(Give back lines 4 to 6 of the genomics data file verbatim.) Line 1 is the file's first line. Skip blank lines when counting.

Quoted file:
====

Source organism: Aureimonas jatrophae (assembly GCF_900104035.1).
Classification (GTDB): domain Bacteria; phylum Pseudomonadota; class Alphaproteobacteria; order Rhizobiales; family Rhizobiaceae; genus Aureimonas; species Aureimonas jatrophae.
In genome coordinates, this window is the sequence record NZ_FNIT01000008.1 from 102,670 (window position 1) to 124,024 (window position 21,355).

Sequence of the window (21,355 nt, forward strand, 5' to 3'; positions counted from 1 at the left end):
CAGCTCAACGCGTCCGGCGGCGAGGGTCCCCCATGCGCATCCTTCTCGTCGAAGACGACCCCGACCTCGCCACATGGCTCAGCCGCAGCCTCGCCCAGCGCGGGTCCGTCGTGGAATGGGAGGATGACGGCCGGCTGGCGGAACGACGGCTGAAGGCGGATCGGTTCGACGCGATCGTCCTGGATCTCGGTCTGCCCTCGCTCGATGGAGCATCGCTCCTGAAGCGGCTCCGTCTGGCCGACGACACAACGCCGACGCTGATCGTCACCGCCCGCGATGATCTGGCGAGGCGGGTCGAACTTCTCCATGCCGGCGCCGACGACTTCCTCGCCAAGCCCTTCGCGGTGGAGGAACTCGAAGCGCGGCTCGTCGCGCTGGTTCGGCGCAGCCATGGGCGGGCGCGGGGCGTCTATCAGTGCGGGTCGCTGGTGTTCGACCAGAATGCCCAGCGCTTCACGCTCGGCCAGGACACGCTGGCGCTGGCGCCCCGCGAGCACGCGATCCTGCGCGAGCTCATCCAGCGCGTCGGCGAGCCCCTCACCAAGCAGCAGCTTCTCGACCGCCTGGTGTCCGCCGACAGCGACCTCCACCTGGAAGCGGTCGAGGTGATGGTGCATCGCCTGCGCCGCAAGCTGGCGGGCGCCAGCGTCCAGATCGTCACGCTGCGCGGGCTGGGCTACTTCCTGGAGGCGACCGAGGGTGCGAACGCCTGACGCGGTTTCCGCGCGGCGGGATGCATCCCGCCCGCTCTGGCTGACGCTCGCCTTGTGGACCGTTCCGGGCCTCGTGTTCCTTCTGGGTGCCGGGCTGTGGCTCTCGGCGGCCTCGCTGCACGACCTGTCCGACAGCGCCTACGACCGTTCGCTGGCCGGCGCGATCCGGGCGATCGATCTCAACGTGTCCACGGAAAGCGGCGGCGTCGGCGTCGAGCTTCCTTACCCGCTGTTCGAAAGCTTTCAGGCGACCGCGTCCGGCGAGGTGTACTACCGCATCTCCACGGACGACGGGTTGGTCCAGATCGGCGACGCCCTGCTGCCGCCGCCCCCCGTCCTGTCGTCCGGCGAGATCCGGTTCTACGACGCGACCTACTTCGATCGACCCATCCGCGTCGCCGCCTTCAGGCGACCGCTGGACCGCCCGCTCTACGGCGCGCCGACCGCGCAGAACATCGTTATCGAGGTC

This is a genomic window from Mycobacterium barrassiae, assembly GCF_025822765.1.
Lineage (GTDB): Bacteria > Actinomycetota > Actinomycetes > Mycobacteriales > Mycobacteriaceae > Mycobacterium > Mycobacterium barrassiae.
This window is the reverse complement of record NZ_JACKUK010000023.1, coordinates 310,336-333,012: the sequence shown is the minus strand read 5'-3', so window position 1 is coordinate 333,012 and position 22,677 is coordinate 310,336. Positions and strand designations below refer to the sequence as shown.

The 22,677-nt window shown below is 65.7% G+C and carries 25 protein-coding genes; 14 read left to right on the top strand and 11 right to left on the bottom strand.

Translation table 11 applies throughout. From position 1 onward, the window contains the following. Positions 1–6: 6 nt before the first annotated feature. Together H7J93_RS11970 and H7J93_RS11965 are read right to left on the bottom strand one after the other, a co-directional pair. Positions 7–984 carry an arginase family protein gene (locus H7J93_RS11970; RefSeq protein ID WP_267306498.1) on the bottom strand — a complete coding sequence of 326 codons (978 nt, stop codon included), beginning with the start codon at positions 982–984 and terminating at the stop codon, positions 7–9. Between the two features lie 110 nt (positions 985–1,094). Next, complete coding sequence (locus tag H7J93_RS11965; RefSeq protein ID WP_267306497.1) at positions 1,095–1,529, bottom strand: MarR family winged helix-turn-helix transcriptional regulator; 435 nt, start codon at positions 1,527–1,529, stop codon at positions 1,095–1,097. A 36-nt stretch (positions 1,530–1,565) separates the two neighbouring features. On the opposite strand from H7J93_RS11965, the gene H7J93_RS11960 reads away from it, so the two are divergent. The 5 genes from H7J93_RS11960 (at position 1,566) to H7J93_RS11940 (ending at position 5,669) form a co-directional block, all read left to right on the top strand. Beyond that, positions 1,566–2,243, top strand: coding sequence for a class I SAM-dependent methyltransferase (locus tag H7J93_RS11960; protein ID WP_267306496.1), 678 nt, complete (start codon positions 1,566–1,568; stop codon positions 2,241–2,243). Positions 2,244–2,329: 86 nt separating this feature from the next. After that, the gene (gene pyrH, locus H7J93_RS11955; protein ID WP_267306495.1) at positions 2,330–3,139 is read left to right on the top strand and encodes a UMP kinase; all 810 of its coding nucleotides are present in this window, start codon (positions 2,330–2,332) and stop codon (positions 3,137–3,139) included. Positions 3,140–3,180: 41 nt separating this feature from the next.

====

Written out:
Sequence of the window (21,355 nt, forward strand, 5' to 3'; positions counted from 1 at the left end):
CAGCTCAACGCGTCCGGCGGCGAGGGTCCCCCATGCGCATCCTTCTCGTCGAAGACGACCCCGACCTCGCCACATGGCTCAGCCGCAGCCTCGCCCAGCGCGGGTCCGTCGTGGAATGGGAGGATGACGGCCGGCTGGCGGAACGACGGCTGAAGGCGGATCGGTTCGACGCGATCGTCCTGGATCTCGGTCTGCCCTCGCTCGATGGAGCATCGCTCCTGAAGCGGCTCCGTCTGGCCGACGACACAACGCCGACGCTGATCGTCACCGCCCGCGATGATCTGGCGAGGCGGGTCGAACTTCTCCATGCCGGCGCCGACGACTTCCTCGCCAAGCCCTTCGCGGTGGAGGAACTCGAAGCGCGGCTCGTCGCGCTGGTTCGGCGCAGCCATGGGCGGGCGCGGGGCGTCTATCAGTGCGGGTCGCTGGTGTTCGACCAGAATGCCCAGCGCTTCACGCTCGGCCAGGACACGCTGGCGCTGGCGCCCCGCGAGCACGCGATCCTGCGCGAGCTCATCCAGCGCGTCGGCGAGCCCCTCACCAAGCAGCAGCTTCTCGACCGCCTGGTGTCCGCCGACAGCGACCTCCACCTGGAAGCGGTCGAGGTGATGGTGCATCGCCTGCGCCGCAAGCTGGCGGGCGCCAGCGTCCAGATCGTCACGCTGCGCGGGCTGGGCTACTTCCTGGAGGCGACCGAGGGTGCGAACGCCTGACGCGGTTTCCGCGCGGCGGGATGCATCCCGCCCGCTCTGGCTGACGCTCGCCTTGTGGACCGTTCCGGGCCTCGTGTTCCTTCTGGGTGCCGGGCTGTGGCTCTCGGCGGCCTCGCTGCACGACCTGTCCGACAGCGCCTACGACCGTTCGCTGGCCGGCGCGATCCGGGCGATCGATCTCAACGTGTCCACGGAAAGCGGCGGCGTCGGCGTCGAGCTTCCTTACCCGCTGTTCGAAAGCTTTCAGGCGACCGCGTCCGGCGAGGTGTACTACCGCATCTCCACGGACGACGGGTTGGTCCAGATCGGCGACGCCCTGCTGCCGCCGCCCCCCGTCCTGTCGTCCGGCGAGATCCGGTTCTACGACGCGACCTACTTCGATCGACCCATCCGCGTCGCCGCCTTCAGGCGACCGCTGGACCGCCCGCTCTACGGCGCGCCGACCGCGCAGAACATCGTTATCGAGGTC

This is a genomic window from Mycobacterium barrassiae, assembly GCF_025822765.1.